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Ethnicity and academic success in United States public schools: Implications for teachers, teacher educators, and school administrators
The problem explored in this study is that African American, Hispanic American, and Native American students have a tendency to experience much lower levels of academic success in United States public schools than do European American and Asian American students. With such a problem defined, the purpose of the study becomes clear; to facilitate increased academic success of African American, Hispanic American, Native American, and other minority youth not experiencing academic success. The problem is shown to be pervasive by examining indicators of academic success and ethnic group membership on both the national level and on the level of the researcher's data from some of his teaching experiences in multicultural classrooms (N = 39) and from surveying experienced ESL teachers in a MAT program (N = 23). A survey was also given to middle and high school teacher interns being trained at a major U.S. university (N = 62). It was found that although these interns were well aware of how ethnic differentials in academic success were manifest in the U.S., they had little factual knowledge as to why these differentials exist and are a serious problem in need of speedy solutions. Hence, this study proposes that one way to facilitate minority academic success is to educate future teachers about the true reasons for ethnic differentials in academic success and about why these differentials are indeed a serious problems. Also generated from the teacher intern survey were data identifying some proposed teacher, school administrative, and teacher training program initiatives that were seen by the teacher interns as being potentially highly effective in facilitating the academic success of minority youth. The study concludes with suggestions for teacher, curriculum, school administrator, and teacher training program initiatives to facilitate increased academic success of African American, Hispanic American, and Native American youth, mainly by reducing the need to adopt alternation models of behavior in order to do well in school. It is proposed that such a goal can be accomplished through the inclusion of minority cultures and knowledge in the curricula, pedagogy, evaluation, and governing of schools.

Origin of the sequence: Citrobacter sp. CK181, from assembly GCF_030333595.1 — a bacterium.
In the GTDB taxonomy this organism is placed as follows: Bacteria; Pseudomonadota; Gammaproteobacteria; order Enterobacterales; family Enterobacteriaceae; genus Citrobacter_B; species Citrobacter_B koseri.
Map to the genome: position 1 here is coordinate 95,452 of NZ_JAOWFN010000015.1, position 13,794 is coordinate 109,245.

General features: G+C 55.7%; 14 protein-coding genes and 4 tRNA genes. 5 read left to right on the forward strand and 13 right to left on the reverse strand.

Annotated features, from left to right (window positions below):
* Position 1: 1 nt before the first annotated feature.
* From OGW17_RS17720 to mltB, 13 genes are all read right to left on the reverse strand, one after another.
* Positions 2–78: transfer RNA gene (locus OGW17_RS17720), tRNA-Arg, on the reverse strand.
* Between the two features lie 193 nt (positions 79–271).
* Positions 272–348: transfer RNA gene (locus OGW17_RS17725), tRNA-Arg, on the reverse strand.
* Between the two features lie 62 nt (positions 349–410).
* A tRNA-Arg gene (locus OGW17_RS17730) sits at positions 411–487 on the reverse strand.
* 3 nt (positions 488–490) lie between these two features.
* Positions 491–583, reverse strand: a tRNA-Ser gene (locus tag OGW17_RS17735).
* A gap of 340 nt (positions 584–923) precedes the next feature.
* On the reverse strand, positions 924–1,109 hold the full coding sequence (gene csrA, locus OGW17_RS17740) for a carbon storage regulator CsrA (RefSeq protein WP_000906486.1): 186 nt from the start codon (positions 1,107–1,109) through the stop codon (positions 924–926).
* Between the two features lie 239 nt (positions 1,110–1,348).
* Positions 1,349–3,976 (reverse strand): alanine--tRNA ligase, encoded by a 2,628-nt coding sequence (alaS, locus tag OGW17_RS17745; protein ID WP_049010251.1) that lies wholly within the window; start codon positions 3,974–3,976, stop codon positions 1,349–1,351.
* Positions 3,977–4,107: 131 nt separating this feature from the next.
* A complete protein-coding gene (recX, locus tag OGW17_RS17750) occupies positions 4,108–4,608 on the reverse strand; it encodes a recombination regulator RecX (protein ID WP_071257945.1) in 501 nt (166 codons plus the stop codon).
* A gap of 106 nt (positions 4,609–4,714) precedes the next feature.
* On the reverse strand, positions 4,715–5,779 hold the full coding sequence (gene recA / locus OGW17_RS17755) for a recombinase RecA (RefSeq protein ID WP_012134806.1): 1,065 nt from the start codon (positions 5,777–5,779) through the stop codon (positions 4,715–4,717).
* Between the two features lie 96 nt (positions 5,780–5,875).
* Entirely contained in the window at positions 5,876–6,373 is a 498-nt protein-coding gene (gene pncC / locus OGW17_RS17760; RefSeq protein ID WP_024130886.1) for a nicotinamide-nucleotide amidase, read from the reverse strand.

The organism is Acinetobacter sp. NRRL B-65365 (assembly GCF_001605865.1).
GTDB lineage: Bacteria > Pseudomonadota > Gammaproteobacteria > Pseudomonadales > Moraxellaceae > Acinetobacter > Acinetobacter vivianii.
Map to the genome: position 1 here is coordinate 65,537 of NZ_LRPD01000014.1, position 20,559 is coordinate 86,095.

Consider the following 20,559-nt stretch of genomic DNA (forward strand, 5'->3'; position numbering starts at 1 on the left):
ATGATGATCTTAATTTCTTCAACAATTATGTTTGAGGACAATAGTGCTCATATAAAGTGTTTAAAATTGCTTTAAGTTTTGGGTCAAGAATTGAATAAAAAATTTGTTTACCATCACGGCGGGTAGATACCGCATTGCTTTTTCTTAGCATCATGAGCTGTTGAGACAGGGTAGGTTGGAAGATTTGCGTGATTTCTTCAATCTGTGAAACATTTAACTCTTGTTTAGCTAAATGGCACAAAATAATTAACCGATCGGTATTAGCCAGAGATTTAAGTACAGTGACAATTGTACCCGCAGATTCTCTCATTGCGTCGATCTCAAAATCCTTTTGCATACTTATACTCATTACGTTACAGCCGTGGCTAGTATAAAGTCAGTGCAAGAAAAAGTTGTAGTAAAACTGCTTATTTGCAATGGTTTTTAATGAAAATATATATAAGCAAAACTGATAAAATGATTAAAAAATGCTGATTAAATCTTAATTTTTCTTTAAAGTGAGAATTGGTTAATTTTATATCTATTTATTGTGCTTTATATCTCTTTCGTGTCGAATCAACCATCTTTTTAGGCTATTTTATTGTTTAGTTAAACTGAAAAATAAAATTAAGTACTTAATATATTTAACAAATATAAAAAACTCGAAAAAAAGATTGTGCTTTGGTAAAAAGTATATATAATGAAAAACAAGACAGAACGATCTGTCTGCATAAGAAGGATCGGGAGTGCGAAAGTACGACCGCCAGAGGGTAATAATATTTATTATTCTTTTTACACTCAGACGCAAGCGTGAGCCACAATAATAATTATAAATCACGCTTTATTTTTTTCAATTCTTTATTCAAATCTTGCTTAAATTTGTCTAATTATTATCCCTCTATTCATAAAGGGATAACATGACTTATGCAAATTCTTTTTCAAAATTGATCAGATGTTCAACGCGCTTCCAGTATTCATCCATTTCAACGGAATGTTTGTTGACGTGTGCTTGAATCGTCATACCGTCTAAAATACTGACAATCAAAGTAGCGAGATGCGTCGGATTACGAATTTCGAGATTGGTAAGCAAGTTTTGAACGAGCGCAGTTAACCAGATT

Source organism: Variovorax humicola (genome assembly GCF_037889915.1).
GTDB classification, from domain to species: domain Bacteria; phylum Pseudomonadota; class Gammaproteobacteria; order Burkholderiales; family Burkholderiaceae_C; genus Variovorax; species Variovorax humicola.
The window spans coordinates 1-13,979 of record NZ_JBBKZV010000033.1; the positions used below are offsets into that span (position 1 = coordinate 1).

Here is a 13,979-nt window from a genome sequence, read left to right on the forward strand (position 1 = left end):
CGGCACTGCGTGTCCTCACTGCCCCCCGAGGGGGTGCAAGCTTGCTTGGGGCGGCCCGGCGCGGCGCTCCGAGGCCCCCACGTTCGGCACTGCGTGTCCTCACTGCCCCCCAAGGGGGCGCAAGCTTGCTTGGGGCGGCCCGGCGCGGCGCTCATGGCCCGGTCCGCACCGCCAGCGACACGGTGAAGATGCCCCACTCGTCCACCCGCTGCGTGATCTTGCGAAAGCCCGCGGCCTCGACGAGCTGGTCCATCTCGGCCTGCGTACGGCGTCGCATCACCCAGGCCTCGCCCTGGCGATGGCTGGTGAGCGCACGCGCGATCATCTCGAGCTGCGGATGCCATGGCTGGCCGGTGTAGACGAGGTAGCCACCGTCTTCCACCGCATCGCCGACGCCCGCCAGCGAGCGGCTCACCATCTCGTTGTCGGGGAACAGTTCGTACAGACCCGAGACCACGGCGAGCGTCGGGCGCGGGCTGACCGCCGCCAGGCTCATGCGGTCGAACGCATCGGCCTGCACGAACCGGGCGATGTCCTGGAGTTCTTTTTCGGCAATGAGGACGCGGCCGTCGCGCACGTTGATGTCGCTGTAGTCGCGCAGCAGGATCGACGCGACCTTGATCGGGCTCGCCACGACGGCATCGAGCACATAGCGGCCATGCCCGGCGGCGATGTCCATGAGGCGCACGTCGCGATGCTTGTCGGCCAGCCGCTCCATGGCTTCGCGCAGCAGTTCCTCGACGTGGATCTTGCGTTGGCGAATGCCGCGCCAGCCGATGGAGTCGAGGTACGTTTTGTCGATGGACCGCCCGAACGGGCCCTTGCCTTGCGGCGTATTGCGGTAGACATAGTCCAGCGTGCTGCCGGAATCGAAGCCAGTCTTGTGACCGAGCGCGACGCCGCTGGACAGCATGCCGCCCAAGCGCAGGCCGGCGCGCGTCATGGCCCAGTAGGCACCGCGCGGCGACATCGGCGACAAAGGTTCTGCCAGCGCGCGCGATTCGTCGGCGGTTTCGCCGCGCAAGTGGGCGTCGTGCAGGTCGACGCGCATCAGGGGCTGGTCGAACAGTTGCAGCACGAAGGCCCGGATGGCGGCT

Educational sociology|Teacher education|School administration|Secondary education
Sinclair, Bruce Alan, "Ethnicity and academic success in United States public schools: Implications for teachers, teacher educators, and school administrators" (1999). Doctoral Dissertations Available from Proquest. AAI9950212.